It’s official: California Governor Gavin Newsom faces a recall election.
California is one of nineteen states that allow voters to recall state officials. But in order to do so, a sufficient number of signatures must be gathered to qualify, namely at least 12% of the voters in the last election for the office. For Gavin Newsom, that number is 1,495,709 signatures.
Since 1913, there have been 179 attempts to recall various officials. Of those 179, only ten collected enough signatures to qualify for a recall election. However, of those ten, six of the officials were recalled. The one and only time a Governor has previously faced a recall election was Governor Gray Davis in 2003. He lost that election to his successor, Arnold Schwarzenegger. So historically speaking, Newsom faces an uphill battle.
The Recall Campaign has gained over 2 million signatures. After the Secretary of State verifies that all the requirements have been met, a recall election must take place 60-80 days later, which means it will likely take place during the Fall. That election will ask voters two questions: (1) Do you want to recall Governor Gavin Newsom? And if more than 50% of them say yes, (2) Who should replace him? The candidate who receives the most votes wins the election—even if they don’t receive a majority.
One of the leaders of the Recall Campaign, California Assemblyman Kevin Kiley, recently wrote a book outlining his case for recalling Newsom, who, he says, “has mismanaged the COVID crisis in a way that embodies the endemic corruption of California state government. In the process, he’s taken that corruption to new depths—with devastating consequences for millions of people.”
But Kiley, who is a Republican, claims the Recall Campaign is about much more than partisan politics and should appeal to fair minded Democrats as well. “What is exceptional about Gavin Newsom’s COVID era performance,” Kiley says, “is the pernicious combination of corruption and lawlessness. He has compromised our institutions of self-government—the rule of law, checks and balances, separation of powers, representative democracy, and the Constitution itself—to promote himself and the cash-flush Special Interests that put him in office. It is Newsom’s abuse of extraordinary emergency powers for personal political gain, with a totalizing impact on California’s life, that makes this the most meritorious recall in our state’s history.”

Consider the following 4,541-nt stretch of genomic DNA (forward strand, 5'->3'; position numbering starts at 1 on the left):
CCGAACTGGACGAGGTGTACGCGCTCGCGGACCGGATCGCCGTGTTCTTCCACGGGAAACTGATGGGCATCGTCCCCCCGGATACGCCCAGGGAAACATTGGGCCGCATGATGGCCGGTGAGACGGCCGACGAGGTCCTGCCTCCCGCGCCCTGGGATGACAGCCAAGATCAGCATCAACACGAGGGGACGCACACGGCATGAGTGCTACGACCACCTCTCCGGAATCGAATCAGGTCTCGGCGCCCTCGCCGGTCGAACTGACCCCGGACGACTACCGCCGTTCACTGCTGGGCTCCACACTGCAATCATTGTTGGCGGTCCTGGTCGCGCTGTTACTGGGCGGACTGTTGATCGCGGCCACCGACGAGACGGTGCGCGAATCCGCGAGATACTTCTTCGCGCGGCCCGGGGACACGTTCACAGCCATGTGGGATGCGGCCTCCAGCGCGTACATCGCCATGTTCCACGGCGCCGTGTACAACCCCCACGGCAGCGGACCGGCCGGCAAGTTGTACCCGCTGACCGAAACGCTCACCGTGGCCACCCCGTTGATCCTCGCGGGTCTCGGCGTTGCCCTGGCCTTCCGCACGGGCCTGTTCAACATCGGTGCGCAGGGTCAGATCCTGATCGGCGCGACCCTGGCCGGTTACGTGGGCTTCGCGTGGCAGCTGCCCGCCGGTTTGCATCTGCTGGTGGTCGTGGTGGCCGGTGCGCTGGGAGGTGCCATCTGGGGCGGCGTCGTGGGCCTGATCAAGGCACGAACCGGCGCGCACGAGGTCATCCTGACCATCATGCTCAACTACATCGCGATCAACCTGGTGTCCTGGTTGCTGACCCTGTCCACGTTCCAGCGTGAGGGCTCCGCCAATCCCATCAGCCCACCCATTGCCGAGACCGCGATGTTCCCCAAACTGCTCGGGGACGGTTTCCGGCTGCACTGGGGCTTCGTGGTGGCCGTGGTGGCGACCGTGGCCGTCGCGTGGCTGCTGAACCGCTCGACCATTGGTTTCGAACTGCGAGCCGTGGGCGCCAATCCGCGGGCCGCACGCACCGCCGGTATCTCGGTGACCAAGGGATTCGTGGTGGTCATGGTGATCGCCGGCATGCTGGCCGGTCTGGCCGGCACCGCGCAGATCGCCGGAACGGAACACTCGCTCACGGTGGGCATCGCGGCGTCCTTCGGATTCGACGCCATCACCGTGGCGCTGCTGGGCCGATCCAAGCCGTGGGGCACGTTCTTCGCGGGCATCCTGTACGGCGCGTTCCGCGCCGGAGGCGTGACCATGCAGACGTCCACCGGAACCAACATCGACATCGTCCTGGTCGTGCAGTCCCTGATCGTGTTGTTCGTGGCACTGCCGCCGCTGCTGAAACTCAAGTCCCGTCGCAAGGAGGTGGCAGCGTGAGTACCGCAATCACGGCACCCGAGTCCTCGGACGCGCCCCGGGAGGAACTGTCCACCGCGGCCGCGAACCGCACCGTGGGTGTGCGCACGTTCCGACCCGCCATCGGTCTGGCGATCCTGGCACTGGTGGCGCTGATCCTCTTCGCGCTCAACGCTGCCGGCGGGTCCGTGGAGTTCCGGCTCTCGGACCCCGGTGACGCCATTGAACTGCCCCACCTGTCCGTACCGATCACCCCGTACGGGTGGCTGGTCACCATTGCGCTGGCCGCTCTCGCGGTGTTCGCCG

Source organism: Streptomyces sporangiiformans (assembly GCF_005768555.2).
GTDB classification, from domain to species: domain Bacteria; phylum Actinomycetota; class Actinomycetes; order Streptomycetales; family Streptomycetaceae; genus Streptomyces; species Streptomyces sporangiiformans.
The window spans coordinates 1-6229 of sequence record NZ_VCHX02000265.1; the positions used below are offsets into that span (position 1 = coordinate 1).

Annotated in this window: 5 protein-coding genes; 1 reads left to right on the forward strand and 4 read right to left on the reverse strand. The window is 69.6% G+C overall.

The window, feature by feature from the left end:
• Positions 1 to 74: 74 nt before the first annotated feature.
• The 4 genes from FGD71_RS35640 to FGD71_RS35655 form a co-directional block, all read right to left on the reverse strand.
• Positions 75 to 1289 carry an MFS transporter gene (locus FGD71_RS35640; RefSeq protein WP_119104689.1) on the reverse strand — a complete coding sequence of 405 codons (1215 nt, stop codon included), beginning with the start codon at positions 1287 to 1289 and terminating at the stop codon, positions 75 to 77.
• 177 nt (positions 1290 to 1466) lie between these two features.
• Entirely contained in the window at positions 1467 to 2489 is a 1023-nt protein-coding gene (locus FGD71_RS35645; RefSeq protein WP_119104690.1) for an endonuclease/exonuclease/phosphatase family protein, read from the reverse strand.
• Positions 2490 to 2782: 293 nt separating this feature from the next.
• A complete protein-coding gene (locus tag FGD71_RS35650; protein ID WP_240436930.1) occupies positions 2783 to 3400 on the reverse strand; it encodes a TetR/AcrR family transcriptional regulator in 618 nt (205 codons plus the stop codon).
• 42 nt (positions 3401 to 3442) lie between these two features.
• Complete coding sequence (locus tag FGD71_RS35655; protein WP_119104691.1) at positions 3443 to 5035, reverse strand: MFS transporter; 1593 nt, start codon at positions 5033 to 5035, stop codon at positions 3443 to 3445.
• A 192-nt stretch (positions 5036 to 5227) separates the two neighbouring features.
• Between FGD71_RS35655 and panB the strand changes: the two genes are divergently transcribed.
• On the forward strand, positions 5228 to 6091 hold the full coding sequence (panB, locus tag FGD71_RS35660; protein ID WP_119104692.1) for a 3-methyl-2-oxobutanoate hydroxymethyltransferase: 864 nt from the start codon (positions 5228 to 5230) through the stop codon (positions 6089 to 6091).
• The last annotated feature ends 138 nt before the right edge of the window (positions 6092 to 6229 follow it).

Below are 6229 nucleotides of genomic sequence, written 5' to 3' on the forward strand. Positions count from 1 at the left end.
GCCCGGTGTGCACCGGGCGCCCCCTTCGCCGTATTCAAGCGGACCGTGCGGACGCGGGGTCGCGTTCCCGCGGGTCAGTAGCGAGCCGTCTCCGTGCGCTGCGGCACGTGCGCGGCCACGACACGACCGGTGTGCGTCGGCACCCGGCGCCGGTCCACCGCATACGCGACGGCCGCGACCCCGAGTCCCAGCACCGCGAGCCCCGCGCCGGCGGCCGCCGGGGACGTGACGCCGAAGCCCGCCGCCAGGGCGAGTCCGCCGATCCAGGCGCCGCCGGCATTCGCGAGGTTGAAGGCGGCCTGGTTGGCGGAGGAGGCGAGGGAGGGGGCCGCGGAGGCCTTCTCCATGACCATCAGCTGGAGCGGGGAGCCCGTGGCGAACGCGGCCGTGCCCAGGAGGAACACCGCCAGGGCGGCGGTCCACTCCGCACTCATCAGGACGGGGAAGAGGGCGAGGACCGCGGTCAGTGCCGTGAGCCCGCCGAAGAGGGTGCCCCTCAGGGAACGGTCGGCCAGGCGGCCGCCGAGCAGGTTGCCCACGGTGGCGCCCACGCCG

Two examples suffice to illustrate the outrage many Californians feel: the “French Laundry scandal,” and schools.
The French Laundry is an upscale restaurant north of Napa, California’s famous wine country. While the rest of California was locked down and indoor dining was forbidden, Newsom was caught having an indoor dinner at the French Laundry with a number of people, including a lobbyist. None of them were socially distanced or wearing masks, and the wine bill alone was $12,000. Newsom’s conduct epitomized that of an out-of-touch elite who imposes laws and rules on others that he refuses to follow himself.
And when it came to schools, while the children of California were kept from their classrooms and forced to participate in distance learning from home, Newsom made sure his own children continued to attend a private school and enjoy in-person instruction, even while he blamed Californians for the spread of the virus.
Kiley also points out the staggering incompetence of California’s unemployment agency, which was dispensing billions of dollars in benefits to prisoners posing as claimants while millions of Californians continued to wait for theirs in the midst of the worst of the COVID crisis.
And when it came to COVID itself, Newsom presided over some of the worst testing, contact-tracing, and health systems management in the country. Despite the fact that many signed up to participate in the California Health Corps, Kiley claims that Newsom “kept in place Special Interest-backed barriers to working on the healthcare front lines,” and despite surges in cases, failed to utilize 99.979% of those who had signed up for the health corps. Despite Newsom’s claim of superior numbers from California, it frequently had the highest new COVID cases per capita and nearly the worst unemployment rate in the country.
But as Kiley notes, California’s problems didn’t begin with the pandemic:
California’s problems were boiling over before COVID-19. Despite boasting the world’s fifth largest economy, we have up to half the nation’s homeless. We also have the highest rate of poverty, nearly the worst income inequality, the highest housing prices, among the worst roads and bridges, and the worst education for poor students in the continental United States. A recent survey showed a staggering 53 percent of residents were thinking of leaving. When over half of your people want out, that’s called a failed state.
These issues are not left or right, Republican or Democrat, but the basics of modern society. That’s why the Recall Campaign, led by Kiley and others, hopes to bring about a fundamental shift in California politics, and make the Golden State golden once more.
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